Pin Me

How to Prepare Your Teen for the New SAT

written by: Dana Elmore • edited by: Carly Stockwell • updated: 9/28/2015

What do you and your teen need to know about the new SAT coming in Spring 2016?

  • slide 1 of 9

    The SAT is one of two standardized tests that colleges consider when determining which students to admit to their institutions. Although other factors, like your extracurricular involvement and overall GPA, are also important in the admissions process, doing well on the SAT is crucial. However, students taking the SAT in 2016 will not face the same test as students do now.

    Starting in March of 2016, the College Board will launch a new SAT, one redesigned to better focus on the skills and knowledge that students need to succeed in college. If you are a parent wondering how to best prepare your teen for the new SAT, here are several pointers:

  • slide 2 of 9
  • slide 3 of 9

    1. Know what to expect

    Although the redesigned SAT still tests math, reading, and writing, elements of the exam will be changing. First, the new SAT will revert back to a maximum score of 1600 on the math and reading portions (as it was before 2005). The essay will now be optional (though some colleges may still require it), and it will be an evidence-based assignment.

    Knowing what to expect can best position you to reduce your student’s stress and help him or her better prepare for the new exam. If you know that the penalty for guessing has been dropped, for example, you can encourage your student to answer every question – even if he or she is unsure of the answer. Your teen should also make educated guesses rather than skipping problems.

    If your student will be taking the essay exam, understanding the changed focus of the essay – from a more opinion-based, subjective style to evidence-based argumentative writing – can help him or her strategize on test day. Plus, knowing that the time allotted for the essay has doubled, and that the essay’s score will not influence your teen’s overall SAT score, can help put him or her at ease.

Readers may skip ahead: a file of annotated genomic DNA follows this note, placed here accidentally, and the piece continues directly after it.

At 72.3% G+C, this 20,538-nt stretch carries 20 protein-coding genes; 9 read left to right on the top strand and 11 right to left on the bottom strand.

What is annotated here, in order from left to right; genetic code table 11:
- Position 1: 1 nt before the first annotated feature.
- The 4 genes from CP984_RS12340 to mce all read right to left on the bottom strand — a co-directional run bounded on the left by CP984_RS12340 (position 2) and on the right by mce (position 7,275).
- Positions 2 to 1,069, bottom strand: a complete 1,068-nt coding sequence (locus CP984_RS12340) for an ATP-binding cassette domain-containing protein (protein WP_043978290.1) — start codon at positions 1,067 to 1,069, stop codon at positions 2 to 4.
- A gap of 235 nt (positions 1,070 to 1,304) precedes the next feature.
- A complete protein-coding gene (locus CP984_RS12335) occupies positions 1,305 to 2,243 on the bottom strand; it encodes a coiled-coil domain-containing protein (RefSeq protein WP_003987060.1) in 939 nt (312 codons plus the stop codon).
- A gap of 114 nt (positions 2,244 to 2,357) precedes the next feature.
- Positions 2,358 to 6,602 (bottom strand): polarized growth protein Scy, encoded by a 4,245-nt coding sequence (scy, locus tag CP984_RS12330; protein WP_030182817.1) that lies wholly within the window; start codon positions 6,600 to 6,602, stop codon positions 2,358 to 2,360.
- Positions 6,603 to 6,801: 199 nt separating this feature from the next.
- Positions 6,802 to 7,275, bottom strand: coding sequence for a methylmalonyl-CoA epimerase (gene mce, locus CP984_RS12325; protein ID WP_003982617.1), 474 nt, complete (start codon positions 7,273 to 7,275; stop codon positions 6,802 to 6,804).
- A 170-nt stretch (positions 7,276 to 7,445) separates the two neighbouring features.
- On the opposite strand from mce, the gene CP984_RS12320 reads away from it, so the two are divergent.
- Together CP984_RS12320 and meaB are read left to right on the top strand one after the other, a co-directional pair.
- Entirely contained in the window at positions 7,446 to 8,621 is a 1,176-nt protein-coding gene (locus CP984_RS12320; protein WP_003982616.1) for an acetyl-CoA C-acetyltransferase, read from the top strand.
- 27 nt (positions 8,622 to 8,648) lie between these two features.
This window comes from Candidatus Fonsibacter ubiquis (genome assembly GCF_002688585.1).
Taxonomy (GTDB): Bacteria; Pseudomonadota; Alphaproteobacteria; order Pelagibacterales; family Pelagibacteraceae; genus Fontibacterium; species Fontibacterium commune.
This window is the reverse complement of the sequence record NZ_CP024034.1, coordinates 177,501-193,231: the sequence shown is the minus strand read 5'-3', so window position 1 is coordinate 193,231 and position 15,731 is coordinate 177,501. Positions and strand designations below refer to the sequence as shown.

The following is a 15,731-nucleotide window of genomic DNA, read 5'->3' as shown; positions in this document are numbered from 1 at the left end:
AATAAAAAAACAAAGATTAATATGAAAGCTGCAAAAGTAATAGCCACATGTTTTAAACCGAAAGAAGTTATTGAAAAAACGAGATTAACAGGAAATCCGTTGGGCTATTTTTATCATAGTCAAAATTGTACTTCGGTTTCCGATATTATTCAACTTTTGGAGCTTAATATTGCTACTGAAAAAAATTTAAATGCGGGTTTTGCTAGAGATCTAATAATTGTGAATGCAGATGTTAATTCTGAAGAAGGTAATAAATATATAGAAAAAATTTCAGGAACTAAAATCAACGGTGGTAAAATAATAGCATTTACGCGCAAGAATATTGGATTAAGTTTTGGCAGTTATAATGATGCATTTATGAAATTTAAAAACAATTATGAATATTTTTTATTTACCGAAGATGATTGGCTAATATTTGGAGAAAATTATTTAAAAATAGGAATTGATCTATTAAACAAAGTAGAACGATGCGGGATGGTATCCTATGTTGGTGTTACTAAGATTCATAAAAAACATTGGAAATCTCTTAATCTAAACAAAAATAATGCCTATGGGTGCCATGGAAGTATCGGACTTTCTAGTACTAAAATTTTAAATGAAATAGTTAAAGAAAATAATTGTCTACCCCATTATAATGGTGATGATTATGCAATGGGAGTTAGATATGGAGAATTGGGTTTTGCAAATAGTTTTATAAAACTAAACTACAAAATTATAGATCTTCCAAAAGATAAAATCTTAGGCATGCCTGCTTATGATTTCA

• slide 4 of 9

    2. Have your teen take practice tests

    Looking over the College Board website can be a helpful next step, since the College Board administers the SAT. Their website includes SAT Questions of the Day, practice tests, study guides, and more. The College Board has also teamed up with Khan Academy to provide free online prep for the new SAT. There are a number of other companies that provide practice tests, test prep services, or specialized help for trouble subjects. Speak with your teen about his or her needs, strengths, and weaknesses while preparing for the test, and do your part to ensure he or she has everything necessary to succeed on test day.

  • slide 5 of 9

    3. Promote daily reading

    Although the SAT will now have fewer obscure vocabulary words and more relevant terms, the vocabulary tested is still quite extensive. The best way to prepare for this college-bound vocabulary is to read extensively. Also encourage your son or daughter to prepare flashcards, to make SAT studying possible while on the go.

  • slide 6 of 9

    4. Encourage guessing

    Since the SAT no longer has a penalty for guessing, tell your teen to guess if he or she is unsure of an answer. Your teen’s chances of getting it right are also greatly increased if he or she can narrow the choices down to two answers.

  • slide 7 of 9

    5. Look into requirements at prospective colleges

    Even though the College Board no longer requires students to take the essay portion of the SAT, check whether or not your teen’s top college choices require it. Even if it isn’t required, taking the optional essay portion can help your teen stand out to college admissions teams. Since the essay portion is scored and reported separately, taking the essay portion won’t hurt your student’s overall score. Plus, your teen doesn’t have to report the score to colleges if he or she scored lower than he or she had hoped to.

  • slide 8 of 9

    6. Do not stress

    Although the SAT can be an important part of your teen’s college admissions package, it is only one part of a whole. Your child will perform better if he or she is not stressed about it, and it is always possible to try again if his or her score is lower than hoped. Stress can come from both a lack of preparation and from too much pressure to prepare. Help your child to find the right balance.

    The SAT was created to give colleges a way to compare students from different school districts across the country. The bulk of your teen’s preparation for the SAT has come from his or her time in school. Knowing what to expect from the test, taking practice exams, attempting all the questions, and being physically and mentally ready for a three to four hour test will also give your teen the edge he or she needs to do his or her absolute best.

  • slide 9 of 9

    About the Author: Dana Elmore is a contributing writer for UniversityTutor.com, the world's largest global marketplace for finding independent tutors.